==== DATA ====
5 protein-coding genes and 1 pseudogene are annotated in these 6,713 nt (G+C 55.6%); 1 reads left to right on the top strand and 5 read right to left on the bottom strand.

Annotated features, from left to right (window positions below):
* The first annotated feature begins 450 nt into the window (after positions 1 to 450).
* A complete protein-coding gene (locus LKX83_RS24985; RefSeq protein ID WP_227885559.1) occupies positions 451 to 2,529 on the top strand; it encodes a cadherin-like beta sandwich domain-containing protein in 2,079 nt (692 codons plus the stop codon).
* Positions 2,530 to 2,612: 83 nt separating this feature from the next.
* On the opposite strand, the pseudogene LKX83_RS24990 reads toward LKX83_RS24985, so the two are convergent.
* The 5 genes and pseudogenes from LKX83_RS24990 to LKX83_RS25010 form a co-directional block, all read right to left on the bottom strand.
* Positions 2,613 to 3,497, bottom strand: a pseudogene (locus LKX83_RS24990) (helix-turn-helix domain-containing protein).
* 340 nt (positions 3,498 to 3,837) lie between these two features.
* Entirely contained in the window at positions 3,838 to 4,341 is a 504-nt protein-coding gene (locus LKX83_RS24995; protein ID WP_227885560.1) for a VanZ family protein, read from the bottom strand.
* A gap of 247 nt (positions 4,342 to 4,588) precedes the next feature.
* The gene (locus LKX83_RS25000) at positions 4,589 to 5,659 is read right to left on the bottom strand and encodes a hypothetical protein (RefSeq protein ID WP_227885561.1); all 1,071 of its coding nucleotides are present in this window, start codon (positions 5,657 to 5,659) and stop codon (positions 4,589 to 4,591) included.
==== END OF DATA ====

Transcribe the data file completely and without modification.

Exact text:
5 protein-coding genes and 1 pseudogene are annotated in these 6,713 nt (G+C 55.6%); 1 reads left to right on the top strand and 5 read right to left on the bottom strand.

Annotated features, from left to right (window positions below):
* The first annotated feature begins 450 nt into the window (after positions 1 to 450).
* A complete protein-coding gene (locus LKX83_RS24985; RefSeq protein ID WP_227885559.1) occupies positions 451 to 2,529 on the top strand; it encodes a cadherin-like beta sandwich domain-containing protein in 2,079 nt (692 codons plus the stop codon).
* Positions 2,530 to 2,612: 83 nt separating this feature from the next.
* On the opposite strand, the pseudogene LKX83_RS24990 reads toward LKX83_RS24985, so the two are convergent.
* The 5 genes and pseudogenes from LKX83_RS24990 to LKX83_RS25010 form a co-directional block, all read right to left on the bottom strand.
* Positions 2,613 to 3,497, bottom strand: a pseudogene (locus LKX83_RS24990) (helix-turn-helix domain-containing protein).
* 340 nt (positions 3,498 to 3,837) lie between these two features.
* Entirely contained in the window at positions 3,838 to 4,341 is a 504-nt protein-coding gene (locus LKX83_RS24995; protein ID WP_227885560.1) for a VanZ family protein, read from the bottom strand.
* A gap of 247 nt (positions 4,342 to 4,588) precedes the next feature.
* The gene (locus LKX83_RS25000) at positions 4,589 to 5,659 is read right to left on the bottom strand and encodes a hypothetical protein (RefSeq protein ID WP_227885561.1); all 1,071 of its coding nucleotides are present in this window, start codon (positions 5,657 to 5,659) and stop codon (positions 4,589 to 4,591) included.